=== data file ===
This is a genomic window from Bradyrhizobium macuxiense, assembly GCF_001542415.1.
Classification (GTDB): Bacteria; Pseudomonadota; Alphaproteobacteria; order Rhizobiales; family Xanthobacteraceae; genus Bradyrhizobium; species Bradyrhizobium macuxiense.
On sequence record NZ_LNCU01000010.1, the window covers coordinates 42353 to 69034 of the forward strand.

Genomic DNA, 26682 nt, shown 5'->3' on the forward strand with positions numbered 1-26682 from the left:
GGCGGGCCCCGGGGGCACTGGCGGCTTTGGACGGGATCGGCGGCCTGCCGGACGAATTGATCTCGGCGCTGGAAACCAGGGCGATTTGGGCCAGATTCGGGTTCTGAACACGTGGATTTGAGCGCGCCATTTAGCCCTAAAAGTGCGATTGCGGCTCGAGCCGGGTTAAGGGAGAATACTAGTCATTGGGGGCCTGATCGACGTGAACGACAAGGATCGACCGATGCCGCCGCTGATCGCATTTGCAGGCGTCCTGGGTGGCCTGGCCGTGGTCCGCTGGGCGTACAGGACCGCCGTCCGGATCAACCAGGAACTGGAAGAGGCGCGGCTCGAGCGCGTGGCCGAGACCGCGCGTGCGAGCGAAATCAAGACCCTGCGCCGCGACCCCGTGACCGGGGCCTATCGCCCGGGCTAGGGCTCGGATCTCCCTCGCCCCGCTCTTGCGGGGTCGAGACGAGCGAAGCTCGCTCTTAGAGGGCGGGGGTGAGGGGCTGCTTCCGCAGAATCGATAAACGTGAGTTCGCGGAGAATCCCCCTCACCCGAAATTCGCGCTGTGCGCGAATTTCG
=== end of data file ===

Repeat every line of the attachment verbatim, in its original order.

This is a genomic window from Bradyrhizobium macuxiense, assembly GCF_001542415.1.
Classification (GTDB): Bacteria; Pseudomonadota; Alphaproteobacteria; order Rhizobiales; family Xanthobacteraceae; genus Bradyrhizobium; species Bradyrhizobium macuxiense.
On sequence record NZ_LNCU01000010.1, the window covers coordinates 42353 to 69034 of the forward strand.

Genomic DNA, 26682 nt, shown 5'->3' on the forward strand with positions numbered 1-26682 from the left:
GGCGGGCCCCGGGGGCACTGGCGGCTTTGGACGGGATCGGCGGCCTGCCGGACGAATTGATCTCGGCGCTGGAAACCAGGGCGATTTGGGCCAGATTCGGGTTCTGAACACGTGGATTTGAGCGCGCCATTTAGCCCTAAAAGTGCGATTGCGGCTCGAGCCGGGTTAAGGGAGAATACTAGTCATTGGGGGCCTGATCGACGTGAACGACAAGGATCGACCGATGCCGCCGCTGATCGCATTTGCAGGCGTCCTGGGTGGCCTGGCCGTGGTCCGCTGGGCGTACAGGACCGCCGTCCGGATCAACCAGGAACTGGAAGAGGCGCGGCTCGAGCGCGTGGCCGAGACCGCGCGTGCGAGCGAAATCAAGACCCTGCGCCGCGACCCCGTGACCGGGGCCTATCGCCCGGGCTAGGGCTCGGATCTCCCTCGCCCCGCTCTTGCGGGGTCGAGACGAGCGAAGCTCGCTCTTAGAGGGCGGGGGTGAGGGGCTGCTTCCGCAGAATCGATAAACGTGAGTTCGCGGAGAATCCCCCTCACCCGAAATTCGCGCTGTGCGCGAATTTCG